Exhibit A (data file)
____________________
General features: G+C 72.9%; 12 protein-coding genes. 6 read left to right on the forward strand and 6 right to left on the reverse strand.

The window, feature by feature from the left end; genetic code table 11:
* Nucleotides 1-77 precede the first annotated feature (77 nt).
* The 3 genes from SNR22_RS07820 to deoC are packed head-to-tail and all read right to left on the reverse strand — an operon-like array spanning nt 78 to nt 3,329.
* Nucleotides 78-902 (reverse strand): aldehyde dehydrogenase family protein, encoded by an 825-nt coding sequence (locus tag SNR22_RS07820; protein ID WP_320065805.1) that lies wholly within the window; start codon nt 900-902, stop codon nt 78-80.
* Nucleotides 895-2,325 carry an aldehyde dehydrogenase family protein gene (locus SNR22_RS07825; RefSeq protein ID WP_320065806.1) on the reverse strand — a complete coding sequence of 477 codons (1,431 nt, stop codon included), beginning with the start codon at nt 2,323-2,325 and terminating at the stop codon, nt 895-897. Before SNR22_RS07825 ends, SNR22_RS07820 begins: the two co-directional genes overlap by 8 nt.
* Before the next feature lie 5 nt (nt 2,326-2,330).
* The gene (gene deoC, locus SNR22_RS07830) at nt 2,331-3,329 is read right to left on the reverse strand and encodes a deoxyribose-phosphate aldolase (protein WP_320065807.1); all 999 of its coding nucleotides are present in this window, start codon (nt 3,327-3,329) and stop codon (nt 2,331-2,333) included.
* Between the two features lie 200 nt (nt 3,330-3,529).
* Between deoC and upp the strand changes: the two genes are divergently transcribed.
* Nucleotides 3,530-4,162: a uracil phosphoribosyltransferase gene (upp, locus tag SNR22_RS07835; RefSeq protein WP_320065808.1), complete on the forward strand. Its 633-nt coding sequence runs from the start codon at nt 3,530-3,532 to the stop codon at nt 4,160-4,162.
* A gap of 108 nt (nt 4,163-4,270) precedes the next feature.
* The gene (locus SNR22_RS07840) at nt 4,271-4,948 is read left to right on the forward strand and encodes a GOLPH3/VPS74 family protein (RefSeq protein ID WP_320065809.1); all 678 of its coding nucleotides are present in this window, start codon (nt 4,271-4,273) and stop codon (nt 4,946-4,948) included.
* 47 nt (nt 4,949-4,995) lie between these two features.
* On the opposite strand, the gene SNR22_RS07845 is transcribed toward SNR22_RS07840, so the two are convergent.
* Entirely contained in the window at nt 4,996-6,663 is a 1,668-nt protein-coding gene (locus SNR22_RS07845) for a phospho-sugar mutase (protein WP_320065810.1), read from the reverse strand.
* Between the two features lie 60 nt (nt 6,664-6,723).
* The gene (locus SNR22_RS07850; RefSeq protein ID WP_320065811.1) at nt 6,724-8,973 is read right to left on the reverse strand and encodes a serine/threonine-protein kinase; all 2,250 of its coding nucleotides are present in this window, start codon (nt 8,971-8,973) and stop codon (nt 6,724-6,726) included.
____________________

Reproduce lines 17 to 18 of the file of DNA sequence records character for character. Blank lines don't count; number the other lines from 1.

* Between the two features lie 60 nt (nt 6,664-6,723).
* The gene (locus SNR22_RS07850; RefSeq protein ID WP_320065811.1) at nt 6,724-8,973 is read right to left on the reverse strand and encodes a serine/threonine-protein kinase; all 2,250 of its coding nucleotides are present in this window, start codon (nt 8,971-8,973) and stop codon (nt 6,724-6,726) included.